And unlike their private counterparts, the researchers at SRS get the luxury of time when excavating and researching sites.

Archaeologists have investigated prehistoric mounds along the Savannah River to find the connection between those mound sites - believed to have been Mississippian chiefdoms - and smaller farm sites located on SRS property.

Research indicates the smaller farms might have been responsible for providing food to the chiefs, said archaeologist Adam King. A drought, Dr. King said, could have led Mississippians to abandon the farms.

Richard Brooks recently completed a report on a cattle ranch located near Steel Creek on SRS. Originally excavated in 1984 when SRS wanted to create a reservoir, the site is the only cowpen excavated in South Carolina. It was occupied between the 1750s and the early 1780s by the family of Catherine Brown and was believed to have been intentionally destroyed during the Revolutionary War by British troops because of the family's Patriot sympathies.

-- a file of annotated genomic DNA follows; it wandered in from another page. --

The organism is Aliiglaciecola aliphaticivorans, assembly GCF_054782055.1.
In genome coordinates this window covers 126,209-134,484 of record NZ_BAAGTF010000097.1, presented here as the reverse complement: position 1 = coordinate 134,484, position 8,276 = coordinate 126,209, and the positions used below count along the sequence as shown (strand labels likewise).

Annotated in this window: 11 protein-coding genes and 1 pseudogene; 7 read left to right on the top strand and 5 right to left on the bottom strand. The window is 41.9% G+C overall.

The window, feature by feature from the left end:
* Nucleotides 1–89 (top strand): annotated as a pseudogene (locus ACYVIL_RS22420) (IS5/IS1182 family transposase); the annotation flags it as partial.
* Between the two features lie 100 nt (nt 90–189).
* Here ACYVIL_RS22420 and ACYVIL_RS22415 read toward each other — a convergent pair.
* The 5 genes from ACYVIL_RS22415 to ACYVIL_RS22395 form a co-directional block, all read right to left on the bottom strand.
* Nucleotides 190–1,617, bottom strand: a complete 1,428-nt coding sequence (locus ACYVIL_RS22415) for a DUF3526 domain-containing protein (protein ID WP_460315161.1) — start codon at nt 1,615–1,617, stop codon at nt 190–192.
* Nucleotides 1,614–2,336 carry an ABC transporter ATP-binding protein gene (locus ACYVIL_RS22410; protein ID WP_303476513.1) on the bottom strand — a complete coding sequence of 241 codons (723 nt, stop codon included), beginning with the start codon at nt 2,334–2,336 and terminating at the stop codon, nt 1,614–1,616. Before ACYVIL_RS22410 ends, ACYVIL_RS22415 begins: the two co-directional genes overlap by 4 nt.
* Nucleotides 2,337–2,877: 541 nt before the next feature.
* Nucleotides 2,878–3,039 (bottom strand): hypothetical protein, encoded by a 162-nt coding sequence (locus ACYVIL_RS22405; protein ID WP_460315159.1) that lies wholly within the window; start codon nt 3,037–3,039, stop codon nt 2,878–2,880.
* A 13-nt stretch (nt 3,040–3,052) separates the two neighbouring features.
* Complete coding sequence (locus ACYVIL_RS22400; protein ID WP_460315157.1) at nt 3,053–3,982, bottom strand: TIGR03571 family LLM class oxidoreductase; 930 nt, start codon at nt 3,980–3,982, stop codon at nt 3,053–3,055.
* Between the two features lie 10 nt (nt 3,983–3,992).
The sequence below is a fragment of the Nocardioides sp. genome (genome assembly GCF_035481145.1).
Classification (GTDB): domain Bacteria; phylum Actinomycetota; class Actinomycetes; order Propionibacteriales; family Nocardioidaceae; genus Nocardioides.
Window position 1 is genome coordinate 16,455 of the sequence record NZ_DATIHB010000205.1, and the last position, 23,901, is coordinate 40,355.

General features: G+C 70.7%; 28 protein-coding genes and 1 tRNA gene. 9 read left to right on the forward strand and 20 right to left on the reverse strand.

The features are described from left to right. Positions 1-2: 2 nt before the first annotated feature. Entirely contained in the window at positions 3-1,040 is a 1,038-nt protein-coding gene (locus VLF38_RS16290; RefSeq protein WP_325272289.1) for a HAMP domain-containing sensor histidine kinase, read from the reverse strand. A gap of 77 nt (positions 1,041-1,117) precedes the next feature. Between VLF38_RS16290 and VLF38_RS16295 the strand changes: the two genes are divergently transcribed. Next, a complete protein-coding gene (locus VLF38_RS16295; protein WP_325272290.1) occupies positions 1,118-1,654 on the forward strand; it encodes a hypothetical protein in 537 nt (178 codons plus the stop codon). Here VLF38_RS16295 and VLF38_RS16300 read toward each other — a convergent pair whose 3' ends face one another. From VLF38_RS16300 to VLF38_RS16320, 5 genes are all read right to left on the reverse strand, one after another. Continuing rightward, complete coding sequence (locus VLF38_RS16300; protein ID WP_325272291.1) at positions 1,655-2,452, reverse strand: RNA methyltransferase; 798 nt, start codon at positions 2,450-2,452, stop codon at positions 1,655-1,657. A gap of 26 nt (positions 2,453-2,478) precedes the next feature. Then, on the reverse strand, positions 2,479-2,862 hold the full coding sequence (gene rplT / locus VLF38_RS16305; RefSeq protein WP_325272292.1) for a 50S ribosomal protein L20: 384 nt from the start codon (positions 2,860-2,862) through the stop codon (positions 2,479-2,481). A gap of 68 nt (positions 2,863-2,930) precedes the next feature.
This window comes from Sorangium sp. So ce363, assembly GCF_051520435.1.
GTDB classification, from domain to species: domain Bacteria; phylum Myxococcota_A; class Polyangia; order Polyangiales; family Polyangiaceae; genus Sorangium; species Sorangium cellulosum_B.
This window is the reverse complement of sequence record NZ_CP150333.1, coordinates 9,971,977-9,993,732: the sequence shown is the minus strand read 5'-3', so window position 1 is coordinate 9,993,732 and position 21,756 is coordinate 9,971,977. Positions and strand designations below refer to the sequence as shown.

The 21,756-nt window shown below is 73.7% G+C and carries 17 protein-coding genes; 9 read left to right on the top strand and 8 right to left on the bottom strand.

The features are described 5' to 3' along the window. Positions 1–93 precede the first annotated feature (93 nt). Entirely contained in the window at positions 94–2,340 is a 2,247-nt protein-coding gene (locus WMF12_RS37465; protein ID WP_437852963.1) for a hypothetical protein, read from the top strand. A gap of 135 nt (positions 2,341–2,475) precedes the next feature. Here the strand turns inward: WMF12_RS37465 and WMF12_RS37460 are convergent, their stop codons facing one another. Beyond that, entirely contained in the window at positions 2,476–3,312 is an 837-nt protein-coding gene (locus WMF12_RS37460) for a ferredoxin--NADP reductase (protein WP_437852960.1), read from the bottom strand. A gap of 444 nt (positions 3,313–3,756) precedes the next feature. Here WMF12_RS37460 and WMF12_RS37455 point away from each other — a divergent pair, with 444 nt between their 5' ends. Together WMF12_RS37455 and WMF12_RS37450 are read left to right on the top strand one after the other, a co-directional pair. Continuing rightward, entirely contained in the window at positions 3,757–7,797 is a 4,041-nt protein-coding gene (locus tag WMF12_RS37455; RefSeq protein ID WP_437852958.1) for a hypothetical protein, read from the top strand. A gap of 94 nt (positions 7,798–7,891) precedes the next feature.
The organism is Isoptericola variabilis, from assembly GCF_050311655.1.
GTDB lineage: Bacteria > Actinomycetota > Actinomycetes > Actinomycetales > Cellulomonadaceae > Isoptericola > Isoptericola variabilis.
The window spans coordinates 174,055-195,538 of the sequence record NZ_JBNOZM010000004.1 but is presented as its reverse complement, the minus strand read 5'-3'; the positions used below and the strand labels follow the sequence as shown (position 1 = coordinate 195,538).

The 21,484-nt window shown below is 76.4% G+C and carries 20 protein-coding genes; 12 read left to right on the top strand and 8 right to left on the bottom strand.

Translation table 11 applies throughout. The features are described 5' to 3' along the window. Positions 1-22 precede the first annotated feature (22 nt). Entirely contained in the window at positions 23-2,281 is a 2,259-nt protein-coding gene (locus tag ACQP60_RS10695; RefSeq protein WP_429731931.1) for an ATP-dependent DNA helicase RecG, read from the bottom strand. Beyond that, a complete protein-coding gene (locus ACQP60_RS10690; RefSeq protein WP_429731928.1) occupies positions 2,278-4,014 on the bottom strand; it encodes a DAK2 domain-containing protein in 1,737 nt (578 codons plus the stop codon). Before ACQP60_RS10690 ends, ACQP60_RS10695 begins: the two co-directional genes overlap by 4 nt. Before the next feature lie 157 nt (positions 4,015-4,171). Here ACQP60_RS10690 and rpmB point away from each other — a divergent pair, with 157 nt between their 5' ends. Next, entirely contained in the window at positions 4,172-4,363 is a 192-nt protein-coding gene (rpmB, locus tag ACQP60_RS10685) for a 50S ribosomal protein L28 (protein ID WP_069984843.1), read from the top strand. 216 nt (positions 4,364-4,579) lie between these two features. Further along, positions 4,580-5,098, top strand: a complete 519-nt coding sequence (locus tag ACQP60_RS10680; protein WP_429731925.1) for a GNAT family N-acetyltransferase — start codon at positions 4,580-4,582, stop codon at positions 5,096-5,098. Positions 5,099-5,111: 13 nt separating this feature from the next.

The cattle ranch provides insight to how South Carolinians lived during that time.

"This was the edge of the English world," Richard Brooks said.

Melanie Cabak has spent three years working on a site that was once home to a 19th-century plantation owned by a man named George Bush. The site - called Bush Hill Plantation - is being considered as a landfill and could not be found in any previous record or aerial photographs. Pieces of ceramic dinnerware, glass, a 1901 penny and a monogrammed spoon are just some of the clues Ms. Cabak has collected to help her research the site.

It's the ongoing research, archaeologists said, that has allowed SRS to set a standard in research throughout the Southeast.

"It is a large area, it has a rich archaeological area and it's preserved," said Mark Brooks. "When you think about it, it really is giving something back to the taxpayers."

Reach Peggy Ussery at (706) 868-1222, Ext. 112.